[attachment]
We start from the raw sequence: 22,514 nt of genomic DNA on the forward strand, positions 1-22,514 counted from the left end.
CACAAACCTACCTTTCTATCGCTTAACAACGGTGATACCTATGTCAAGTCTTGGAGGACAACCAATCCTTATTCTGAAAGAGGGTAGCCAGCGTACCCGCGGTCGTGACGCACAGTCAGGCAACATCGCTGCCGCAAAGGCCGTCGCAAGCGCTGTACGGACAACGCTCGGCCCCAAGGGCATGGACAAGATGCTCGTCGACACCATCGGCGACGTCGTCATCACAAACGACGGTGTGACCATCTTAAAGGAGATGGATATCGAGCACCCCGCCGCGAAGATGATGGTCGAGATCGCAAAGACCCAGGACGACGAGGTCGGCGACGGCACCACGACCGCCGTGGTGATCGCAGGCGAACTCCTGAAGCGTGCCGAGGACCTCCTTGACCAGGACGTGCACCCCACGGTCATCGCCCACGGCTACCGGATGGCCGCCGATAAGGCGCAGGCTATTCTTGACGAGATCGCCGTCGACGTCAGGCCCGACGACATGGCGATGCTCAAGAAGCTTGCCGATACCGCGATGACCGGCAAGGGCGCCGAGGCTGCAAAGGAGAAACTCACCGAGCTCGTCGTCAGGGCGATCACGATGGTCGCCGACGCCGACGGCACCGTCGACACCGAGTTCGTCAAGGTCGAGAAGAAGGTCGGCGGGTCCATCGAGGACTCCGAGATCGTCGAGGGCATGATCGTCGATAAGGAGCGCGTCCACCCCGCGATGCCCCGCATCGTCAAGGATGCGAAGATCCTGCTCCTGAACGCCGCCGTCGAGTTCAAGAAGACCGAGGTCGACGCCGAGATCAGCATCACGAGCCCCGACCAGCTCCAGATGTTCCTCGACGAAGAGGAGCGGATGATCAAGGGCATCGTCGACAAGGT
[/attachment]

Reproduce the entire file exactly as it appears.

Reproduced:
We start from the raw sequence: 22,514 nt of genomic DNA on the forward strand, positions 1-22,514 counted from the left end.
CACAAACCTACCTTTCTATCGCTTAACAACGGTGATACCTATGTCAAGTCTTGGAGGACAACCAATCCTTATTCTGAAAGAGGGTAGCCAGCGTACCCGCGGTCGTGACGCACAGTCAGGCAACATCGCTGCCGCAAAGGCCGTCGCAAGCGCTGTACGGACAACGCTCGGCCCCAAGGGCATGGACAAGATGCTCGTCGACACCATCGGCGACGTCGTCATCACAAACGACGGTGTGACCATCTTAAAGGAGATGGATATCGAGCACCCCGCCGCGAAGATGATGGTCGAGATCGCAAAGACCCAGGACGACGAGGTCGGCGACGGCACCACGACCGCCGTGGTGATCGCAGGCGAACTCCTGAAGCGTGCCGAGGACCTCCTTGACCAGGACGTGCACCCCACGGTCATCGCCCACGGCTACCGGATGGCCGCCGATAAGGCGCAGGCTATTCTTGACGAGATCGCCGTCGACGTCAGGCCCGACGACATGGCGATGCTCAAGAAGCTTGCCGATACCGCGATGACCGGCAAGGGCGCCGAGGCTGCAAAGGAGAAACTCACCGAGCTCGTCGTCAGGGCGATCACGATGGTCGCCGACGCCGACGGCACCGTCGACACCGAGTTCGTCAAGGTCGAGAAGAAGGTCGGCGGGTCCATCGAGGACTCCGAGATCGTCGAGGGCATGATCGTCGATAAGGAGCGCGTCCACCCCGCGATGCCCCGCATCGTCAAGGATGCGAAGATCCTGCTCCTGAACGCCGCCGTCGAGTTCAAGAAGACCGAGGTCGACGCCGAGATCAGCATCACGAGCCCCGACCAGCTCCAGATGTTCCTCGACGAAGAGGAGCGGATGATCAAGGGCATCGTCGACAAGGT